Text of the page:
"I come from nothing, so when I see all this shit I just think bigger about it..."

“It was one of those highs where I just raised my eyes up like this. I had my forehead scrunched up and I was smiling. I was looking at it like, ‘Damn. The plaque. I got it!’”

Trippie Redd is perched upright in the back of a parked car, his girlfriend slumped alongside him, as he inhales a cloud of smoke. The Canton, Ohio, native is currently recalling the proudest moment of his short, but quickly snowballing, career. After years of watching with his favourite artists achieve RIAA Certification milestones, he received his first for ‘Love Scars’, the angsty break-up song that opens his breakthrough mixtape ‘A Love Letter To You’. “I know I’m gonna have another one sitting right next to it, platinum, too,” he adds, exhaling. “It’s like a stepping stone, the gold.”

It’s Trippie’s first time in London and he’s here to play a pair of shows; the first sold out in just 11 minutes, and the second was added to fulfill the further demand. He’s already been spotted by fans during a shopping spree in Selfridges and is appreciative of - and still slightly overwhelmed by - the love he’s receiving so far away from home. Nowadays he says he’d struggle to do something as regular as go outside and ride a bike in Los Angeles, where he currently resides, but he’s getting used to the fame and describes it as “a dream come true”.

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Much of this appreciation is drawn from humble beginnings. “I come from nothing, so when I see all this shit I just think bigger about it. Canton is a small town. [There’s] a lot of violence, a lot of shit going on,” he reflects. “Nobody ever leaves, it’s like a death trap. But I left.” He’s reminded of another local export. “Marilyn Manson definitely left!” he declares. “I always thought he was fire. I still listen to his projects, I fuck with a lot of different shit.”

If you’ve heard any of Trippie Redd’s music, or watched any of his videos, then this won’t come as a surprise. His work is impossible to box into any single genre, containing elements of lo-fi trap rap, R&B, pop and sample-based hip-hop, and his influences span everything from MF DOOM to the Deftones. Trippie embraces being different, in everything he does - which probably explains why he’s so easy to spot while he wanders around a London department store. “I do everything distinct to myself,” he says. “You know me from far away, up close - two miles down the street, you gonna know it’s me.”

A lot of his visual cues can be traced to his love of anime. It’s particularly apparent in music videos like ‘Hellboy’, in which he battles a giant demon, or ‘Dark Knight Dummo’, in which he and Travis Scott fend off a zombie horde. “I fuck with One Piece, and Fairy Tail. Deadman’s Wonderland is my favourite one for sure,” he says, enthusiastically reeling off his recommendations, the latter of which inspired a song title on his latest mixtape, ‘A Love Letter To You 2’. “My homie Sauce Walka got me hooked on Terra Formars. It’s basically fucking cockroaches got mutated to big ass alien soldiers, and they try to kill all the humans and shit. It’s funny. It really opened my mind watching certain shit.”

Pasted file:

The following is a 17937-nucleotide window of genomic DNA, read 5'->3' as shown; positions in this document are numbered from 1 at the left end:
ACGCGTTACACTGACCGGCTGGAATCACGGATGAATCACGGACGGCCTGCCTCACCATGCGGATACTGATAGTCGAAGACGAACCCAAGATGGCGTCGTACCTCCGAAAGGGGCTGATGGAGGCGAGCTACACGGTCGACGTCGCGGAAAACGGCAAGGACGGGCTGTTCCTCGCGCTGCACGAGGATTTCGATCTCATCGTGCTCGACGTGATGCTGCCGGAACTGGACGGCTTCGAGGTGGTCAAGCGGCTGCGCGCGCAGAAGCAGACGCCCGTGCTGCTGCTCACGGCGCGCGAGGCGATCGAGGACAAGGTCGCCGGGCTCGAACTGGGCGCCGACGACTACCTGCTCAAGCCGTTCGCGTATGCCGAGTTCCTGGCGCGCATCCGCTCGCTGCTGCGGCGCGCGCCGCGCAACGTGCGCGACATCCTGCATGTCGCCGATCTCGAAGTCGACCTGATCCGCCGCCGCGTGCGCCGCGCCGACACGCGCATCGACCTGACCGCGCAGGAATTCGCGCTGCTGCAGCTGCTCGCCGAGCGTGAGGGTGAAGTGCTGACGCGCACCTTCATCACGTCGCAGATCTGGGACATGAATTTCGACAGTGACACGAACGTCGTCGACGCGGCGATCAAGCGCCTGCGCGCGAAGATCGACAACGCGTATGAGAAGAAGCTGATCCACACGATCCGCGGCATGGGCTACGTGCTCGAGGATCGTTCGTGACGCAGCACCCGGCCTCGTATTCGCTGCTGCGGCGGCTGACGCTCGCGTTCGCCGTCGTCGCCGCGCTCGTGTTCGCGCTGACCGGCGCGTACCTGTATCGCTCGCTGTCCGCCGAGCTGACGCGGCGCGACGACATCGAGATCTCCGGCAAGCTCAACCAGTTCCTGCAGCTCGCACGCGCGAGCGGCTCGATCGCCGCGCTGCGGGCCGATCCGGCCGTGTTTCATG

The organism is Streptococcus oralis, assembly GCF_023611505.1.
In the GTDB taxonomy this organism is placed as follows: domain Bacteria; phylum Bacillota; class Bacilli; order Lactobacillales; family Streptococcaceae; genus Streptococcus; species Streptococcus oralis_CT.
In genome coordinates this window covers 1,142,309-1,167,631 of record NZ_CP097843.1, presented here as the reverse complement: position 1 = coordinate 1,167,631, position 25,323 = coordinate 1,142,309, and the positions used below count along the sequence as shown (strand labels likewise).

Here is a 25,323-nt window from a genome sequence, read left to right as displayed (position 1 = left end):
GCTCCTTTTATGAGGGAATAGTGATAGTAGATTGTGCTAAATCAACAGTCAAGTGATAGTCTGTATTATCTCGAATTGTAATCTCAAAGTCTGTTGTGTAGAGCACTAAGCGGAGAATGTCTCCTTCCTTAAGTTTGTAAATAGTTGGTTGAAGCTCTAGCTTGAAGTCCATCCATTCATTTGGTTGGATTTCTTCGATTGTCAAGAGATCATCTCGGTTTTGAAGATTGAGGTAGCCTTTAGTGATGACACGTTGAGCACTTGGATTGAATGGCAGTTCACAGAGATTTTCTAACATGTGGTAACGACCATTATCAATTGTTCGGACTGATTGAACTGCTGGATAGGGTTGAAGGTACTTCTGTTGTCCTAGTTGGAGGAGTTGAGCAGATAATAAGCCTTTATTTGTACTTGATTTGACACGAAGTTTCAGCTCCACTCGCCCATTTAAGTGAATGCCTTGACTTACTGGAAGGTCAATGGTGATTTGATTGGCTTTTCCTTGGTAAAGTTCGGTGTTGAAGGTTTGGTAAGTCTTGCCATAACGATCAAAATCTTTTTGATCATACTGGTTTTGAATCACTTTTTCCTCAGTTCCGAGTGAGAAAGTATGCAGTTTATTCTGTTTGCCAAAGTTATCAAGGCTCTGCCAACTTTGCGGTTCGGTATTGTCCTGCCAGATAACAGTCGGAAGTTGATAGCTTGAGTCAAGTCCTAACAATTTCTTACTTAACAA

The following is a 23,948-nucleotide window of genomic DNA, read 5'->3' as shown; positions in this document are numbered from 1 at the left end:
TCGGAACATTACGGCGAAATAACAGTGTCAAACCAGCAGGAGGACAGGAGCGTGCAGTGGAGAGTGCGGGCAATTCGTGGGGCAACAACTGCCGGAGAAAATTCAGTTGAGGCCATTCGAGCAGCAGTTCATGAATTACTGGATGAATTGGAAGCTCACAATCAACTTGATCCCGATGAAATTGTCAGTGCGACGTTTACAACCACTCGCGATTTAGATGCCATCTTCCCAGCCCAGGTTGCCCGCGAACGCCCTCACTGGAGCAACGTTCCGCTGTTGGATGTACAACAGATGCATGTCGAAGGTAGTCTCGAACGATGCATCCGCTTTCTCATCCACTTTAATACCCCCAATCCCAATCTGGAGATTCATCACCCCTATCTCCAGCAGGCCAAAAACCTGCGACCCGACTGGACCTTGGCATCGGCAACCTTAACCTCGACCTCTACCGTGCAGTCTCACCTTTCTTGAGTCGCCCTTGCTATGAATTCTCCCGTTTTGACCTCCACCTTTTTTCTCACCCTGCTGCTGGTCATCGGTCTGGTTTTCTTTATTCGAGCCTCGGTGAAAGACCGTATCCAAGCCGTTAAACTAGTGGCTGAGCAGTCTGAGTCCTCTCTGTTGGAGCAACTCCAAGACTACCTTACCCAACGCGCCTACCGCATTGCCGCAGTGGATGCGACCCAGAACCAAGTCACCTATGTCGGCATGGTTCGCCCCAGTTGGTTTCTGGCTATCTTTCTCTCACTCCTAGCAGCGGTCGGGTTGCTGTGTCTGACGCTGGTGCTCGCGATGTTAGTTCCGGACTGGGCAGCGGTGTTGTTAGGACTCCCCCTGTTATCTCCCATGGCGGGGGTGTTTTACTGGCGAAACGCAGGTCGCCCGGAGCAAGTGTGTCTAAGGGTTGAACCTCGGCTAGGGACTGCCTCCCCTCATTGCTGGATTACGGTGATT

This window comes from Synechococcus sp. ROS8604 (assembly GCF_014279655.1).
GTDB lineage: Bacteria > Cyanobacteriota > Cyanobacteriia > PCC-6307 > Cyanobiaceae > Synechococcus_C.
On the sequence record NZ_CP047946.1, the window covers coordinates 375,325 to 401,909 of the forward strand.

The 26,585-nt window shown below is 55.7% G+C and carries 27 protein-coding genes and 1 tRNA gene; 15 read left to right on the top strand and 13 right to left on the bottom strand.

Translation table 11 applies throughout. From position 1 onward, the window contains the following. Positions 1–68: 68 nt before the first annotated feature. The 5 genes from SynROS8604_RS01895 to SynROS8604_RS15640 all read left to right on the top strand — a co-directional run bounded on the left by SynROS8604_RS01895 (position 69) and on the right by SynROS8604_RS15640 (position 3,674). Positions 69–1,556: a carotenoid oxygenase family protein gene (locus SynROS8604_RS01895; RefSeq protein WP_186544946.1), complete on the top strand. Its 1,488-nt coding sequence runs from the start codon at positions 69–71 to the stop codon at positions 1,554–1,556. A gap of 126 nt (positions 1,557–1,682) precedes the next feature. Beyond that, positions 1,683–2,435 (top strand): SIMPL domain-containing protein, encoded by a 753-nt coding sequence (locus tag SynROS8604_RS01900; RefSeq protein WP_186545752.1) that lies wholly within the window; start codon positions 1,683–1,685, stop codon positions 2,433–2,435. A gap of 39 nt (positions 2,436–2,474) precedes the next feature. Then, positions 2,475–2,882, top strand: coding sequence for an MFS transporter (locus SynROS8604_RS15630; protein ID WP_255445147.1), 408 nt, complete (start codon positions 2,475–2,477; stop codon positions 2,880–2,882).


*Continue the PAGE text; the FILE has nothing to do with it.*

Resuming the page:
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It sounds cliché when he declares that he’s “creating his own sound,” but you’d struggle to find someone who sounds like him: “I just rapped like me. I sang. I screamed too, like a singy-scream.” During solo recording sessions early in his career, he’d experiment with his vocals free from the judgement of others: freestyling to bars, auto tuning his voice and occasionally pushing his voice to its limits in a melodic rage. “I would overpower my voice,” he recalls. “Really lay something down that I wouldn’t say around others, but it would come clean.” He admits that he’s been thinking of going back to recording solo again in order to tap into that level of creativity - free from judgement - once more. “You know, this shit is art,” he appeals. “I gotta work on my craft by myself sometimes.”

In a generation of artists that boast about how quickly they can make a hit, Trippie is focused on longevity, and takes pride in the blood, sweat and tears that go into each song. “A timeless concept is a concept anyone can relate to,” he says. “You gotta keep working hard to get to your best. I’m gonna be the best star I can be, in whatever genre, or wherever they put me.”

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Words: Grant Brydon
Photography: Elliott Kennedy
Fashion: Jayson Hindley

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